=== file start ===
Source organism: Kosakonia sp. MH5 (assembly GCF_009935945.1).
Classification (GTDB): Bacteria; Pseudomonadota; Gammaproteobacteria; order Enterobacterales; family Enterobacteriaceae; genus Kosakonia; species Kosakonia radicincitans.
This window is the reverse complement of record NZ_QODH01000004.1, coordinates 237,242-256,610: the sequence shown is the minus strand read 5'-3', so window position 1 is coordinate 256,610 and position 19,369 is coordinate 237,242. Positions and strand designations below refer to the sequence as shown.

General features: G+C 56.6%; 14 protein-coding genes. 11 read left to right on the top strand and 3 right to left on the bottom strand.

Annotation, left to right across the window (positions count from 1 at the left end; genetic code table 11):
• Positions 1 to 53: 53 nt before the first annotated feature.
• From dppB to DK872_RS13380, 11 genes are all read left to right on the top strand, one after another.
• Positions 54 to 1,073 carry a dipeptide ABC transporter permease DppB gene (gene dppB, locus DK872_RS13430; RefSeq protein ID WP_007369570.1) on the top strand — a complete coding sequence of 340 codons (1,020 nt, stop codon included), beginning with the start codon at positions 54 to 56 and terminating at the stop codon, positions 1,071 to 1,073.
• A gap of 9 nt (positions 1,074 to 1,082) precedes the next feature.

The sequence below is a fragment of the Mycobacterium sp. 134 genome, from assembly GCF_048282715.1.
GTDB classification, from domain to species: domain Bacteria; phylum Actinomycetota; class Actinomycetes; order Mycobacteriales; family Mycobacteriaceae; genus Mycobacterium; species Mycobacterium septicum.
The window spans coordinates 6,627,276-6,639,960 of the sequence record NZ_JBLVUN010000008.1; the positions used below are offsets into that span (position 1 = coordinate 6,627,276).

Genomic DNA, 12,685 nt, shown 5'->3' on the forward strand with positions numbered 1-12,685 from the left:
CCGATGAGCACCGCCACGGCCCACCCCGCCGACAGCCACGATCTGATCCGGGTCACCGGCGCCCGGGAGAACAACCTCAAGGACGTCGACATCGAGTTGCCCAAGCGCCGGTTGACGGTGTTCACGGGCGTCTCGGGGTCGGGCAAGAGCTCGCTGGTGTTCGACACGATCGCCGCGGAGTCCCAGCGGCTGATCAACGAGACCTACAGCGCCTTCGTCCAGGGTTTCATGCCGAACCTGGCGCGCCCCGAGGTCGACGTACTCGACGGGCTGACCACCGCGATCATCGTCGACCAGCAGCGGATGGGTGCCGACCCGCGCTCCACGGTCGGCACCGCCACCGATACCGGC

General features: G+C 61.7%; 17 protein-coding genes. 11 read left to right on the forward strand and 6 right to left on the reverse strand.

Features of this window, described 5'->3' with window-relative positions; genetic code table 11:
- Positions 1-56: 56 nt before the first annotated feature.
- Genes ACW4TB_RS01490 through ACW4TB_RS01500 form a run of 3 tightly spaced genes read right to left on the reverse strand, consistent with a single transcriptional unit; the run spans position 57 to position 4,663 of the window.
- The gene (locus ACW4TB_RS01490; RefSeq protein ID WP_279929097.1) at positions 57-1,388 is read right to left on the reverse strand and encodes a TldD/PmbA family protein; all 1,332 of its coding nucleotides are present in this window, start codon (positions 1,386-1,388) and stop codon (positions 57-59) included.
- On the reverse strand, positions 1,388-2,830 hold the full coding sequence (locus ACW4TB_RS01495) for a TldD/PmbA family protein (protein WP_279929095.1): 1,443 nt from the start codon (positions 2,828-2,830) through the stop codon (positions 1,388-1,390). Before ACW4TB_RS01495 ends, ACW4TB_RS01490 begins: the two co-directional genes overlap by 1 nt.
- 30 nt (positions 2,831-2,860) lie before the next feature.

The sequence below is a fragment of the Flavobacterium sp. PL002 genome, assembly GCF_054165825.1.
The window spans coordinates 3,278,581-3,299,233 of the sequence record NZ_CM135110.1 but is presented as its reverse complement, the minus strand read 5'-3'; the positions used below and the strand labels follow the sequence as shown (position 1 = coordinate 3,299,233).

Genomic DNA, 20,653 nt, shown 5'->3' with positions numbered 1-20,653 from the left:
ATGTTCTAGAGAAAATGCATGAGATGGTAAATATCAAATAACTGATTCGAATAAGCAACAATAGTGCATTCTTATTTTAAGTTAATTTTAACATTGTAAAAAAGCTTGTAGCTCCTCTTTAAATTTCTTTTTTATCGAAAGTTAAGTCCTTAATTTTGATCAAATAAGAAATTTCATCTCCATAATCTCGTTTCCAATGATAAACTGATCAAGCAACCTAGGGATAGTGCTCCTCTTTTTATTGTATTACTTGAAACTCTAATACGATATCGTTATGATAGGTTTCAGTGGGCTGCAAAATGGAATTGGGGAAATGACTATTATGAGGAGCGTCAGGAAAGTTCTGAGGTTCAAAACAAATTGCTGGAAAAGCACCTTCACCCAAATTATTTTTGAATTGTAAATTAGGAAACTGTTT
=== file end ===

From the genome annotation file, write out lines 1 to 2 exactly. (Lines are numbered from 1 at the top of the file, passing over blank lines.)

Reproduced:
Source organism: Kosakonia sp. MH5 (assembly GCF_009935945.1).
Classification (GTDB): Bacteria; Pseudomonadota; Gammaproteobacteria; order Enterobacterales; family Enterobacteriaceae; genus Kosakonia; species Kosakonia radicincitans.